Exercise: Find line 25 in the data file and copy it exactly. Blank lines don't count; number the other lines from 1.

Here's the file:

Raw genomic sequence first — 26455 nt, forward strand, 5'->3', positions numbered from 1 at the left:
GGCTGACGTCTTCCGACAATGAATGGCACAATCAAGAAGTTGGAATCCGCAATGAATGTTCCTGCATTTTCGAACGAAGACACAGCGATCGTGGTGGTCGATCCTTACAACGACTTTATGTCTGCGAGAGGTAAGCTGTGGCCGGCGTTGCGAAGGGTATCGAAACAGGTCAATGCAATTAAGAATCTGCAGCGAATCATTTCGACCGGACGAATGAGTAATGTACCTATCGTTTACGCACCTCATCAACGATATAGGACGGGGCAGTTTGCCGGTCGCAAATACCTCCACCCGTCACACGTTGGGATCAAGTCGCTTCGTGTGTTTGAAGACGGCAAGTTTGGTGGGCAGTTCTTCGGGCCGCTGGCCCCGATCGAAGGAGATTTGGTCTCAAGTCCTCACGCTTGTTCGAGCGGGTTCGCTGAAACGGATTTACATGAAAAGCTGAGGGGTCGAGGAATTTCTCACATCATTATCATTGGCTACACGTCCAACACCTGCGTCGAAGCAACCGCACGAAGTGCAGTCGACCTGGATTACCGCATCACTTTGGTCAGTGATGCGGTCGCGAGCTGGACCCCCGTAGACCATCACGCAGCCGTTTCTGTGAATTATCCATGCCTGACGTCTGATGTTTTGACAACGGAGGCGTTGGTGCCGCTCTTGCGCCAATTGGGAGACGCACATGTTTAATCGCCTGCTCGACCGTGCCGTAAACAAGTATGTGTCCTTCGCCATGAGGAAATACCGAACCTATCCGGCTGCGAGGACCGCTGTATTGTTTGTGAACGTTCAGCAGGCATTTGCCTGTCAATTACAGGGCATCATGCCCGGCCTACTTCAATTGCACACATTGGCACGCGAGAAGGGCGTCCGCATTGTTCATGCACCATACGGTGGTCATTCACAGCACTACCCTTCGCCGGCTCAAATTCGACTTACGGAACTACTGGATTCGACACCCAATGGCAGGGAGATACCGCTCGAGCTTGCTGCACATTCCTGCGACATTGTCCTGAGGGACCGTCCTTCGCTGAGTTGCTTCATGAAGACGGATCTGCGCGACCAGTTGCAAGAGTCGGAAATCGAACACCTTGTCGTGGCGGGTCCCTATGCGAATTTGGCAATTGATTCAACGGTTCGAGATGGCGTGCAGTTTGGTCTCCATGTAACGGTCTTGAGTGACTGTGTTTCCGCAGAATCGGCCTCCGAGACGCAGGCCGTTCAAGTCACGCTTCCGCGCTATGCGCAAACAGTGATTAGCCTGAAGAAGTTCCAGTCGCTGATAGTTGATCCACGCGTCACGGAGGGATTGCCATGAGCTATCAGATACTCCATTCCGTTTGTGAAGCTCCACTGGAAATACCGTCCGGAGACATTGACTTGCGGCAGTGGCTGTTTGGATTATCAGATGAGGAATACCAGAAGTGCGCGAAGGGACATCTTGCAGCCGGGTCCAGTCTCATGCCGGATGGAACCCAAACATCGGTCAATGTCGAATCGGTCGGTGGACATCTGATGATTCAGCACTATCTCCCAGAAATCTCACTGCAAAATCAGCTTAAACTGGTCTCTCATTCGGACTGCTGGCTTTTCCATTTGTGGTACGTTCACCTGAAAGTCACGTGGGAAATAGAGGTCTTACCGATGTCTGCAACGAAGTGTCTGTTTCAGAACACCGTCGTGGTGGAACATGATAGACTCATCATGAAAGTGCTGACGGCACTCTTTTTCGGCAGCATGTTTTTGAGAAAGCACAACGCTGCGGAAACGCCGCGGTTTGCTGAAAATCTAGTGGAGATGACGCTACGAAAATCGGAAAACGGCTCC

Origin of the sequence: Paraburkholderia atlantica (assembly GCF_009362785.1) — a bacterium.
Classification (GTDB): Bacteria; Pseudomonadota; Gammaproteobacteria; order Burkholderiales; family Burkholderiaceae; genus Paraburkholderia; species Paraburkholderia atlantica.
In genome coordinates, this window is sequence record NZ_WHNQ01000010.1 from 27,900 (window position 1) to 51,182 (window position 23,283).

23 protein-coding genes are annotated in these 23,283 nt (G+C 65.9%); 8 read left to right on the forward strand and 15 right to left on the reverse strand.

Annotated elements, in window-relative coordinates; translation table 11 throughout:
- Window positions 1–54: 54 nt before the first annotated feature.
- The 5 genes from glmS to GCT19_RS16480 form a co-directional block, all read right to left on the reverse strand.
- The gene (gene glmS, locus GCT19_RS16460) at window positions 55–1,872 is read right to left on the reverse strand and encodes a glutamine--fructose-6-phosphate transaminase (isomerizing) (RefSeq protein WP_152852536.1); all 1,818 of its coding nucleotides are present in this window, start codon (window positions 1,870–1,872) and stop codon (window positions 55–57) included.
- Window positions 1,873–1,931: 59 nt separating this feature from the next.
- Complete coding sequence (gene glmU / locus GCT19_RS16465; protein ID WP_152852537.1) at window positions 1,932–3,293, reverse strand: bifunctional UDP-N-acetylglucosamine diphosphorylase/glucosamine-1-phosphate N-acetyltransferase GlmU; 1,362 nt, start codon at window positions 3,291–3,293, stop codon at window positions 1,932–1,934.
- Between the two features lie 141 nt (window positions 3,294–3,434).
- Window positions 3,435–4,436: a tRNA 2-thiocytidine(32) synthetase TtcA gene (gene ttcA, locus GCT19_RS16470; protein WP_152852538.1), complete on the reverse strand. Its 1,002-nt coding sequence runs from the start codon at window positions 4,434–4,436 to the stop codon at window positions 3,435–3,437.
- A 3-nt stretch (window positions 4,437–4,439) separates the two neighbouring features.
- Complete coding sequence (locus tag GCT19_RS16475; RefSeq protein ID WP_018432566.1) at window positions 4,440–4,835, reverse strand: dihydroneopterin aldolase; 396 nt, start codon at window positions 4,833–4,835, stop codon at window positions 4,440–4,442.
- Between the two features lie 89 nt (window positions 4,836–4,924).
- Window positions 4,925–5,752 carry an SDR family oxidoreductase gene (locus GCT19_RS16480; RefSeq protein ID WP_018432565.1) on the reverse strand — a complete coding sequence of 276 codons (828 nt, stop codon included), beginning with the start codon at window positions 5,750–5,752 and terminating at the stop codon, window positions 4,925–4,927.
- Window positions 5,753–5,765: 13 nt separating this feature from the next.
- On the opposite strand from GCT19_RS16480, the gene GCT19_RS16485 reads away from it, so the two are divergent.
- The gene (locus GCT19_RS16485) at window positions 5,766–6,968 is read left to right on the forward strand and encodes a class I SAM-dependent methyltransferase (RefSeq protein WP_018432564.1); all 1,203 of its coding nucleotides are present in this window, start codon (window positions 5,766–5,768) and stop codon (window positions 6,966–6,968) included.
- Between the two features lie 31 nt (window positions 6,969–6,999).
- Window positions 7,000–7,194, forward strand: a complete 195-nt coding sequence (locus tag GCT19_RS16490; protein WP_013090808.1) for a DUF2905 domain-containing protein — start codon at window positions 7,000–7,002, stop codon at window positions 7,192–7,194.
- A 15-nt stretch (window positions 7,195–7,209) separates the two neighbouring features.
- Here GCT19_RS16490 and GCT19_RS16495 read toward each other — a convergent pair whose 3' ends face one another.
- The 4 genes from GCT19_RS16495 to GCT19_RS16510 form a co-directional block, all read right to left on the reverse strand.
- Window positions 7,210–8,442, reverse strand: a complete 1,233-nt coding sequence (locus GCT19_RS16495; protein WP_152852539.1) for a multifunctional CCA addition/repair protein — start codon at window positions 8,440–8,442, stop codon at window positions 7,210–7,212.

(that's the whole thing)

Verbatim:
- Here GCT19_RS16490 and GCT19_RS16495 read toward each other — a convergent pair whose 3' ends face one another.